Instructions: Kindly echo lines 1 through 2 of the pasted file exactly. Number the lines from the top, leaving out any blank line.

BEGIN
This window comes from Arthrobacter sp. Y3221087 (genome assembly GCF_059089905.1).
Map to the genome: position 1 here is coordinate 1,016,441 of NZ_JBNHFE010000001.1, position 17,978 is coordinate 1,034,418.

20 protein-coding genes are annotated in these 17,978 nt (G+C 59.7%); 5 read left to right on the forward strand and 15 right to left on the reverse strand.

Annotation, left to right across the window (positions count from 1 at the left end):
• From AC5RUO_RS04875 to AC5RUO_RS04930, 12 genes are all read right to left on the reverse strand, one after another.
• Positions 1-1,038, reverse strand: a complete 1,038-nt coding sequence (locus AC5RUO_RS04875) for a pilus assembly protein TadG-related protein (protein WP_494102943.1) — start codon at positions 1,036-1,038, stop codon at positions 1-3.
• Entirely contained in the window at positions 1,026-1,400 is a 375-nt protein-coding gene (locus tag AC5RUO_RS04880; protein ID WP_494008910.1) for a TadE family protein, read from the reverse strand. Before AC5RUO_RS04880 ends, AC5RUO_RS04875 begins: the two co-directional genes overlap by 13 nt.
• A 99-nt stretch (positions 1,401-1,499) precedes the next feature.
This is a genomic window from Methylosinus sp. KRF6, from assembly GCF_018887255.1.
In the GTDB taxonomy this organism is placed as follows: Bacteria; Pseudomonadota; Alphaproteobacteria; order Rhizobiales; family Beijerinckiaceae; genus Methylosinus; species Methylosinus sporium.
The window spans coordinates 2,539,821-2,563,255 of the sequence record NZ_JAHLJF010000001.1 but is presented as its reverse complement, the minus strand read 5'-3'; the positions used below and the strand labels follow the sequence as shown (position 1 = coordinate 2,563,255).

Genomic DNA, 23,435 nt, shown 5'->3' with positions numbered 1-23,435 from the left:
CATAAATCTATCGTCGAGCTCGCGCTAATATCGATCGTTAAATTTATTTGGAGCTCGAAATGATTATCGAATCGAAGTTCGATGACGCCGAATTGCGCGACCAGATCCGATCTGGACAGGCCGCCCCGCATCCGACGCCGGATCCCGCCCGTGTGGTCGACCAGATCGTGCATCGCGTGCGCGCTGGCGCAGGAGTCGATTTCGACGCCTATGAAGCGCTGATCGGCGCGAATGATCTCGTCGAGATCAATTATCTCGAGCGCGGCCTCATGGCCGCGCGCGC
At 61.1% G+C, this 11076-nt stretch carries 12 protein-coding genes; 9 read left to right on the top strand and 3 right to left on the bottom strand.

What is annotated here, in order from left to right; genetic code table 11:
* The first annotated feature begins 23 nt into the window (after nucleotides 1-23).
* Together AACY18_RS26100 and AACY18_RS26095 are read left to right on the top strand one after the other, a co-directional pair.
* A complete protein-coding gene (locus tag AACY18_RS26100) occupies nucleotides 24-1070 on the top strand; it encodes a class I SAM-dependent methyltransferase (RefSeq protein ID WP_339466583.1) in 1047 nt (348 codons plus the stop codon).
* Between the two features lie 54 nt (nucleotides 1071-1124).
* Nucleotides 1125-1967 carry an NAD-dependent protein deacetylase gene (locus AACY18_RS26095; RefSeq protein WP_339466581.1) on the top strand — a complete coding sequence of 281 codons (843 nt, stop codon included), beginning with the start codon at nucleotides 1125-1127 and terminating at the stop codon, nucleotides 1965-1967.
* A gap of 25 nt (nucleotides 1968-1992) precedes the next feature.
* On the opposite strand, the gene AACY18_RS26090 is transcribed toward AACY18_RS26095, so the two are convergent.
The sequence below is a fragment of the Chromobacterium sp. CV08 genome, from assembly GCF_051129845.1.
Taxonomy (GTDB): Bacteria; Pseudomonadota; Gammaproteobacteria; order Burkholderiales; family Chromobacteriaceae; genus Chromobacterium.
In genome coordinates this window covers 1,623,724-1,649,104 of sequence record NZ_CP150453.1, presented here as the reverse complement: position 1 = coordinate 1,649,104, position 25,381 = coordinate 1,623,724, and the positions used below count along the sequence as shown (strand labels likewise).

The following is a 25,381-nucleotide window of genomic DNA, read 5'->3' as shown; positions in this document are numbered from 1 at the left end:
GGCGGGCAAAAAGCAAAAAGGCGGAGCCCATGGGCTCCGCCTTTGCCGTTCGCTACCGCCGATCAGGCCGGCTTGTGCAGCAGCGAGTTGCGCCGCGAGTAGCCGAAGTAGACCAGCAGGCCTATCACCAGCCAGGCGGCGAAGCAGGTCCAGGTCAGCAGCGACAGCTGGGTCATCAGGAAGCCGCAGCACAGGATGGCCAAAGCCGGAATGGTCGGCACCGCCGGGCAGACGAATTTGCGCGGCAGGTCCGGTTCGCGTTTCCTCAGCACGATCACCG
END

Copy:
This window comes from Arthrobacter sp. Y3221087 (genome assembly GCF_059089905.1).
Map to the genome: position 1 here is coordinate 1,016,441 of NZ_JBNHFE010000001.1, position 17,978 is coordinate 1,034,418.